Hong Kong was one of the first areas outside China to implement COVID-19 preventive measures earlier this year, and after a second wave of infections this spring, the city is now being challenged by a new spike in cases, according to Joel Haggard, U.S. Meat Export Federation (USMEF) senior vice president for the Asia Pacific.
"As one of the first areas outside of China to start to lockdown in response to the coronavirus outbreak, the Hong Kong economy has now endured a half-year of COVID-19 fear and uncertainty," Haggard relayed. "Hong Kong has endured many pandemics before. It was one of the hardest hit during the 2003 [severe acute respiratory syndrome] outbreak, and it's been on the front lines of various avian influenza outbreaks. Its pandemic response system is considered world class, and the city has been one of the few not to have had to completely shut down its society with shelter-in-place rules."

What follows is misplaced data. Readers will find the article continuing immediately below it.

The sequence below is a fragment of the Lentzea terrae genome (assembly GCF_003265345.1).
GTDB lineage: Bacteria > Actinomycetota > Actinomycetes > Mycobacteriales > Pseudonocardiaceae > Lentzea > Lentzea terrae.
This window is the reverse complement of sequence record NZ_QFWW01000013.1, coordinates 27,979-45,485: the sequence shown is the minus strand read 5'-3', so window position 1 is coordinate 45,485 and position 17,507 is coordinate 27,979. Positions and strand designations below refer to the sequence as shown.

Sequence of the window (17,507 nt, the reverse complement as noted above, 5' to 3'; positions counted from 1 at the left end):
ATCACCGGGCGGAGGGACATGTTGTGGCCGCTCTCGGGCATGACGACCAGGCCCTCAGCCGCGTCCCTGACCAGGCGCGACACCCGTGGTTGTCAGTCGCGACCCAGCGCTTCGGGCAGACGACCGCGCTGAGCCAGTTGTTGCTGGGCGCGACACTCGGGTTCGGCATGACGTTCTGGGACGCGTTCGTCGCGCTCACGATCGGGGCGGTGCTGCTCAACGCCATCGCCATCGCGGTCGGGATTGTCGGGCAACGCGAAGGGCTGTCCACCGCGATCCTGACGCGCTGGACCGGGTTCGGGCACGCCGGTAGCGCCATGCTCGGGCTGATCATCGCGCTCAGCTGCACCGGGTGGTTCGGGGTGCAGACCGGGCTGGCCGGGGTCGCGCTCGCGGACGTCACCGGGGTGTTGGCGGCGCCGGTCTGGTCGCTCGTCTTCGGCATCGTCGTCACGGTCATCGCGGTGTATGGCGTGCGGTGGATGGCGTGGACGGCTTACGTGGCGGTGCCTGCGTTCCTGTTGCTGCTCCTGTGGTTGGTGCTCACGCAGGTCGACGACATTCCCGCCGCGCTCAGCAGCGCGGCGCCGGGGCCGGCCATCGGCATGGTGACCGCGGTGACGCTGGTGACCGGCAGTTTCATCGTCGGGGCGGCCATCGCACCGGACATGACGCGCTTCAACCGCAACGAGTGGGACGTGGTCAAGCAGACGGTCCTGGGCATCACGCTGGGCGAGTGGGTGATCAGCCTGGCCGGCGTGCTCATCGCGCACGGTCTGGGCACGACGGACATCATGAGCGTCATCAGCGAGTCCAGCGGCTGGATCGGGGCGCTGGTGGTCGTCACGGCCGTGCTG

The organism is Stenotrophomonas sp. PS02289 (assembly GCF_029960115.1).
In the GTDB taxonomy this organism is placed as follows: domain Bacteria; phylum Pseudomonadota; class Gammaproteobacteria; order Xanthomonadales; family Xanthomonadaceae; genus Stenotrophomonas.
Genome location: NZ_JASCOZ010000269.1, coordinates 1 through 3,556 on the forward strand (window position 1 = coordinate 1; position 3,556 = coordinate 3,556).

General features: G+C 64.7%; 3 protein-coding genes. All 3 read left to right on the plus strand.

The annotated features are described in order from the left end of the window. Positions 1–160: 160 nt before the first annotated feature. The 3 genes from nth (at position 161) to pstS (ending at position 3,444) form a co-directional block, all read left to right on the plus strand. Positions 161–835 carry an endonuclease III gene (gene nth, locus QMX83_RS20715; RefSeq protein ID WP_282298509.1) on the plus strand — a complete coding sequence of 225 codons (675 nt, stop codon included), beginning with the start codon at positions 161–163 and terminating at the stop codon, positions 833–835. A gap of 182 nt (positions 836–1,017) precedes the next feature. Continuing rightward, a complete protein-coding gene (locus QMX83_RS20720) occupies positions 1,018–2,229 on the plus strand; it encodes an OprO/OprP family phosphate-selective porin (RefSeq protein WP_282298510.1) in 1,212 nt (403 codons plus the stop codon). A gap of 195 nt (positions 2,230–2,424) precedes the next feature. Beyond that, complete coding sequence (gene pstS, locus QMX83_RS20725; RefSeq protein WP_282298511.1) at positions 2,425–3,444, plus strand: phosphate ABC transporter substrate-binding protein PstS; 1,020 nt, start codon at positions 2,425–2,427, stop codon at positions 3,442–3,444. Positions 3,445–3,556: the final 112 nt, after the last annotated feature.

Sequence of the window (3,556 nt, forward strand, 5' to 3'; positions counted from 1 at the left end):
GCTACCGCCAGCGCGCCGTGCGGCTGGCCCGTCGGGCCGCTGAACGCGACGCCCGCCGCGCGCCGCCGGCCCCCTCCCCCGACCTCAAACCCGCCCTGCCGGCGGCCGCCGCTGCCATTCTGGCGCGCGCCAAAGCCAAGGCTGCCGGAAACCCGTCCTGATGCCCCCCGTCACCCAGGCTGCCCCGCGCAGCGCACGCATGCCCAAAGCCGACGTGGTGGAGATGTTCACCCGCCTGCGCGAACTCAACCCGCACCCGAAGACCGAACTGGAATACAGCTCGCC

The latest round of COVID-19 restrictions is probably the toughest challenge for Hong Kong, he said, as new cases with unexplained origins are reaching a level that could overwhelm the health system.
Even though Hong Kong is completely dependent on food imports, supply chains have held up “remarkably well.” Further, Haggard said Hong Kong's retail meat sales are very strong, and sales through e-commerce are expanding rapidly.
Still, restaurants face a new round of restrictions that allow only takeout service after 6 p.m. Haggard explained that while most establishments have remained open throughout the pandemic, COVID-19 has hit Hong Kong's foodservice and hospitality sectors particularly hard.
“The Hong Kong government is hoping that by allowing outlets to stay open they can somehow survive on lunch and takeaway dinner service while it attempts to bring these new outbreaks under control,” he said.
All of this comes on top of the damage the industry suffered late last year during pro-democracy protests, Haggard said, adding, “So, operators here have to be some of the most challenged on the planet."